In our study, we compared the data of patients with myopia and those without it. The number of males was found to be higher in both the study groups i.e. 54% in myopes and 59% in non-myopes. This gender based demographic profile was not statistically significant (p=0.117) (Table 1).

Gender Total
No. % No. % No. %
Male 113 56.5 54 54 59 59
Female 87 43.5 46 46 41 41
Chi-Square value (c2) 2.462
Level of significance (p) 0.117

Table 1: Demographic profile of study groups

Age of patients ranged from 13-28 years. Young adults of both the groups were divided in different age groups in years. Maximum myopes were found between the age group of 19-21 years (27%), followed by between 22-24 years (22%) whereas, maximum non myopes were found in age group of 16-18 years (22%). This demographic distribution of data based on age did not show any significance (p=0.561) (Table 2).

Age in years

Total Group I myopes (N=100) Group II non myopes (N=100)
No. % No. % No %
13-15 32 16 14 14 18 18
16-18 39 19.5 17 17 22 22
19-21 43 21.5 27 27 16 16
22-24 40 20 22 22 18 18
25-27 26 13 12 12 14 14
>28 20 10 8 8 12 12
Chi-Square value (c2) 0.338
Level of significance (p) 0.561

Table 2: Age distribution of the study groups

It was important to include in the status of education between the myopic and non-myopic patients, to account for adequate sun exposure and time spent indoors. As the study is done in a tertiary hospital, we found the percentage of studying young adults were higher in both groups. 67% myopes and 59% non-myopes were currently undergoing formal education. This relation was statistically insignificant (p=0.028) (Table 3).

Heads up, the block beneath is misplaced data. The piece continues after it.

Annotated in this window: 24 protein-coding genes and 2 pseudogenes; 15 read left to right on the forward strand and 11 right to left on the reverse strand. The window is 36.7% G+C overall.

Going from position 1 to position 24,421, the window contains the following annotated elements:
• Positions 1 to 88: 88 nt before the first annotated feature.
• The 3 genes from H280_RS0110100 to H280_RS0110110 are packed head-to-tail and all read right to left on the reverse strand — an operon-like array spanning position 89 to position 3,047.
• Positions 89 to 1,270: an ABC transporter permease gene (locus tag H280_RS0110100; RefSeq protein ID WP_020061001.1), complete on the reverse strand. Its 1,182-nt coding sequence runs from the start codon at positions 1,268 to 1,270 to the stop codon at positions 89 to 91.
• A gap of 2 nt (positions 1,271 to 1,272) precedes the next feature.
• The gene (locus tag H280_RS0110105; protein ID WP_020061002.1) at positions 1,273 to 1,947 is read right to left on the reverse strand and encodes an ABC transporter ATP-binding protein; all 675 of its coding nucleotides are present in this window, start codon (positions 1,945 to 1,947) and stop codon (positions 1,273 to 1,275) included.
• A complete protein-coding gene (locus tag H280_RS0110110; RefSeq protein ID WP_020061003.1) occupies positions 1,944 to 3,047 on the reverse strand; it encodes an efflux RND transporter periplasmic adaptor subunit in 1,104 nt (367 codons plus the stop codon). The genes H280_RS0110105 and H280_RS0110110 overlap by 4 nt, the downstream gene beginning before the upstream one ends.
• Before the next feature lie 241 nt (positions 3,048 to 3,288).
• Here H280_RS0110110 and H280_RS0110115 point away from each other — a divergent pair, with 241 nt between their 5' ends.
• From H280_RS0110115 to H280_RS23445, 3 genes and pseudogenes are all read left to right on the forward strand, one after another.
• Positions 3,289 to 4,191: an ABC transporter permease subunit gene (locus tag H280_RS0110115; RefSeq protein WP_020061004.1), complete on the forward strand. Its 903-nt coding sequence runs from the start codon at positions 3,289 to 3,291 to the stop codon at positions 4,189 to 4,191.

Total(N=200) Myopes(N=100) Non- myopes(N=100)
No. % No. % No. %
Studying 126 63 67 67 59 59
Not- studying 74 37 33 33 41 41
Chi-Square value (c2) 9.065
Level of significance (p) 0.028

Table 3: Education status of study groups

Comparison of the socio-economic status is essential to take into consideration the dietary requirement and supplementation. Based on the housing and demographic data, 52% of myopes and 64% of non-myopes belonged to a rural locality, as compared to 48% myopes and 36% non- myopes belonging to urban setting. This data was statistically significant (p=0.016) (Table 4). Table 5 and Table 6 show the 25-OH vitamin D status with different grading of myopia.